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  She hung the cage at the window:
    "If he goes by," she said,
  "He will hear my robin singing,
    And when he lifts his head,
  I shall be sitting here to sew,
  And he will bow to me, I know."

  The robin sang a love-sweet song,
    The young man raised his head;
  The maiden turned away and blushed:
    "I am a fool!" she said,
  And went on broidering in silk
  A pink-eyed rabbit, white as milk.


  The young man loitered slowly
    By the house three times that day;
  She took her bird from the window:
    "He need not look this way."
  She sat at her piano long,
  And sighed, and played a death-sad song.

  But when the day was done, she said,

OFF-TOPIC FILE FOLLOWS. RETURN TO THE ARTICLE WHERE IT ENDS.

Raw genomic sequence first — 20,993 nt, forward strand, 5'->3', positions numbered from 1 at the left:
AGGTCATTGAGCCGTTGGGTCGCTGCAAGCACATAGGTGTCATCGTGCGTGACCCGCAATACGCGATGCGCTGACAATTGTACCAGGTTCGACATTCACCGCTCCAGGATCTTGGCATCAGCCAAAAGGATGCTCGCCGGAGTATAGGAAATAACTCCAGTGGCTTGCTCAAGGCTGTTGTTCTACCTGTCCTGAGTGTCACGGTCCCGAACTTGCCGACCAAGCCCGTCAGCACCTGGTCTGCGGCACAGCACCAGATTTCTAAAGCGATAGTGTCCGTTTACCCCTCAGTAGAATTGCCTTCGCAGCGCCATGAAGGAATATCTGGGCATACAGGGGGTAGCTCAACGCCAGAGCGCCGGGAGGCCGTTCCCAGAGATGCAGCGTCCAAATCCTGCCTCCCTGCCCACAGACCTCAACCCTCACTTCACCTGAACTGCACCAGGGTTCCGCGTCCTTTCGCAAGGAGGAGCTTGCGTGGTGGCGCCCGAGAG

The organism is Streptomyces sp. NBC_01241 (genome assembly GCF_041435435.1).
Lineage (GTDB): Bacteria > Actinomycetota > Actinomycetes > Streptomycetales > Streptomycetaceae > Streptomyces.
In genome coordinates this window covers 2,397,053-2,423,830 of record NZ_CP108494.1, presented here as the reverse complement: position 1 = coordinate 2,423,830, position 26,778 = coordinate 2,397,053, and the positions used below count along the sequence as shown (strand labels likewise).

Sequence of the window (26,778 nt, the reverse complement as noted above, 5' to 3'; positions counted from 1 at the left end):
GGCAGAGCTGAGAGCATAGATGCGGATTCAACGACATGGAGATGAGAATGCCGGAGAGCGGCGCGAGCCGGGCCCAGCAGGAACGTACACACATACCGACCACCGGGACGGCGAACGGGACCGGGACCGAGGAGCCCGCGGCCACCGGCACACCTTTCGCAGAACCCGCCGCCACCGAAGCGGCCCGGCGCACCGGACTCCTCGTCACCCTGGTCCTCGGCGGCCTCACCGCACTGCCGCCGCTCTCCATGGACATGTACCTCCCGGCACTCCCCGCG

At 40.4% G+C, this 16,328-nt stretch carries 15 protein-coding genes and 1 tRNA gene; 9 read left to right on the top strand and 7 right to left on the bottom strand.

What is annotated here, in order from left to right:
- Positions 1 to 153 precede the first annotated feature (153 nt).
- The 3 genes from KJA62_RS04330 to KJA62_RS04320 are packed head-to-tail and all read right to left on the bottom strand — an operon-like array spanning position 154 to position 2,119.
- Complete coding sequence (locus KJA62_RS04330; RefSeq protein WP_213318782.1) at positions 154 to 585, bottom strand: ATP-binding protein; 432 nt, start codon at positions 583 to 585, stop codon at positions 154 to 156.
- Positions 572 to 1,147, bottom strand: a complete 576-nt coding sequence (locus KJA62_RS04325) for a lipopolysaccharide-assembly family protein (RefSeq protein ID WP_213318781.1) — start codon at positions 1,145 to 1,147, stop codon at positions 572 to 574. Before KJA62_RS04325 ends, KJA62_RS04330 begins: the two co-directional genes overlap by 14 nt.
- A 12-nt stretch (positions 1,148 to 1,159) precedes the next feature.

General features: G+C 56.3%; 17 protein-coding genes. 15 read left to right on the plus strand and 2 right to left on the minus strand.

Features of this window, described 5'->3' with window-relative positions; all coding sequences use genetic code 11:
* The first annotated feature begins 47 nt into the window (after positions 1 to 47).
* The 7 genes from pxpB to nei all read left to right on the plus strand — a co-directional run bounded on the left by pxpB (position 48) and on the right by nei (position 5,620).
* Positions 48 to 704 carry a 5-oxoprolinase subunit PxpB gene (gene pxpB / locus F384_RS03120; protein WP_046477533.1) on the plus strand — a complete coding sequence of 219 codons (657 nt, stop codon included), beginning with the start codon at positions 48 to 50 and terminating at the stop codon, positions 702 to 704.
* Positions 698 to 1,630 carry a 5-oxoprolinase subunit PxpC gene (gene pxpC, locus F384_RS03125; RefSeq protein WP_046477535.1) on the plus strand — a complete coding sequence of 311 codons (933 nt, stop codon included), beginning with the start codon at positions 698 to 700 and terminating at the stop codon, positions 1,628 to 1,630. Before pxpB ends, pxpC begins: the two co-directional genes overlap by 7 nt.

"I wish that he would come!
  Remember, Mary, if he calls
    To-night--I'm not at home."
  So when he rang, she went--the elf!--
  She went and let him in herself.


  They sang full long together
    Their songs love-sweet, death-sad;
  The robin woke from his slumber,
    And rang out, clear and glad.
  "Now go!" she coldly said; "'tis late;"
  And followed him--to latch the gate.

  He took the rosebud from her hair,
    While, "You shall not!" she said;
  He closed her hand within his own,
    And, while her tongue forbade,
  Her will was darkened in the eclipse
  Of blinding love upon his lips.


William Dean Howells